4. Set high expectations…
“Make sure you let your habits match your expectations,” Texas Basketball Head Coach Shaka Smart told the newest Longhorns at Gone To Texas. “As basketball coaches, our mission is to help our players become the best version of themselves over a four-year period. I want you to set your expectations very, very high for yourself.”
5. …and maintain those standards
Once the standards are set, maintaining a high level of excellence is key to leadership success.
This past year, National Football League Commissioner Roger Goodell and Troy Vincent, the NFL’s executive vice president of football operations, met with Strong to pick his brain on leadership and educating student athletes. After discussing Strong’s five core values — honesty, treat women with respect, no drugs, no stealing, no guns — Vincent said, “standards are key” to success.
“The man is taking a stand,” Vincent says of Strong. “He made it clear that playing at Texas is a privilege, not a right.”
It’s a message former admiral William McRaven, B.J. ’77 and chancellor of the UT System, echoed in a 2015 speech to West Point cadets.
“I have learned that taking care of soldiers is not about coddling them, it’s about challenging them — establishing a standard of excellence and holding them accountable for reaching it,” McRaven says.
6. Take pride in your work
When Strong took over the Longhorn football program, he made headlines after telling his players they’d have to work to earn the privilege of putting up the iconic Hook ’em Horns hand sign:
“You have to have pride within your program. When we put up the Hook ’em sign, let’s make sure that it’s being represented the right way. It’s got to mean something to them; they really have to believe in it. Have we played hard enough? Have we fought hard enough? We’re not gonna throw the Hook ’em sign up just to throw it up.”
7. Cross your fingers and look for opportunities…
Legendary coach Darrell K Royal began leading the Longhorns in 1957 and faced the challenge of turning around a one-win team. Twenty seasons later, Royal retired with three national championships — and not a single losing season. Throughout his time coaching the Longhorns, Royal looked for ways to turn troubles around, famously saying:
“You’ve got to think lucky. If you fall into a mud hole, check your back pocket. You might have caught a fish.”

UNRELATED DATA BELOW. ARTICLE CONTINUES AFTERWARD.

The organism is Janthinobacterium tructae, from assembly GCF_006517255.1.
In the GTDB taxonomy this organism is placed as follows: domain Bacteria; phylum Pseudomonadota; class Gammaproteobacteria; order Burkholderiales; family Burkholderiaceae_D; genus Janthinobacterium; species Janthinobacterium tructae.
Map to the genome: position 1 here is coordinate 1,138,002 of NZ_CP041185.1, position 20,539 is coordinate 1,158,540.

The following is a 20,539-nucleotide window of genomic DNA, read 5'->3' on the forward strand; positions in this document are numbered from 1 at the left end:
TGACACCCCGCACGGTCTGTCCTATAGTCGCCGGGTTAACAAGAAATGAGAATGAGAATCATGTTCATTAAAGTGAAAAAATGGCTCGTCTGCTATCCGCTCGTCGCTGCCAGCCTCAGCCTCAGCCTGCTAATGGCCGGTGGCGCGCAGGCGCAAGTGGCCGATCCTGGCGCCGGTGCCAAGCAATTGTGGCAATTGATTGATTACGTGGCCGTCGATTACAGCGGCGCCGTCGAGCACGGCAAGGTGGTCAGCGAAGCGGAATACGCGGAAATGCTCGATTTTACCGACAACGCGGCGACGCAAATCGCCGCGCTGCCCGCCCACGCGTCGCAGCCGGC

8. …but don’t sweat the bad luck
“Breaks balance out,” Royal said. “The sun don’t shine on the same ol’ dog’s rear end every day.”
9. Learn from mistakes
When describing Strong and his approach to leadership, former U.S. Sen. Kay Bailey Hutchinson, R-Texas, says:
“It’s no surprise that some of these young people will make mistakes. The NCAA and coaches, including Strong, know this and give students an opportunity to learn from those errors.”
A leader’s willingness to work through mistakes is another message McRaven echoed in his leadership advice to the West Point cadets:
“No great leader I’ve watched got it right every time,” he says. “But the great ones know that when they fail they must pick themselves up, learn from their mistakes and move on.”
10. Help those in need — even when there isn’t an immediate payoff
“The real make of a man is how he treats people who can do nothing for him,” Royal once said.
Being able to empathize with team members can help leaders earn buy-in from followers.
“Leadership is a contact sport,” Roberts says. “Leadership requires that an individual dissect their motivations for wanting to take people in a particular direction. But before that step, a true leader embraces vulnerability and hones his or her ability to empathize with others.”
Sometimes, a leader has to be willing to dive into the action, lend a hand and experience the realities firsthand, says McRaven, who was recently named one of the world’s greatest leaders.
“Spend time with the soldier being miserable, exhausted or scared,” McRaven says. “I’ve learned that good officers lead from the front. If you’re in combat, move to where the action is the hottest.”
[Want more tips to be a better leader? Check out these three leadership tips from McCombs School of Business professor George Gau.]
This story is part of our “Preparing Leaders” series, which explores how students are learning valuable leadership lessons.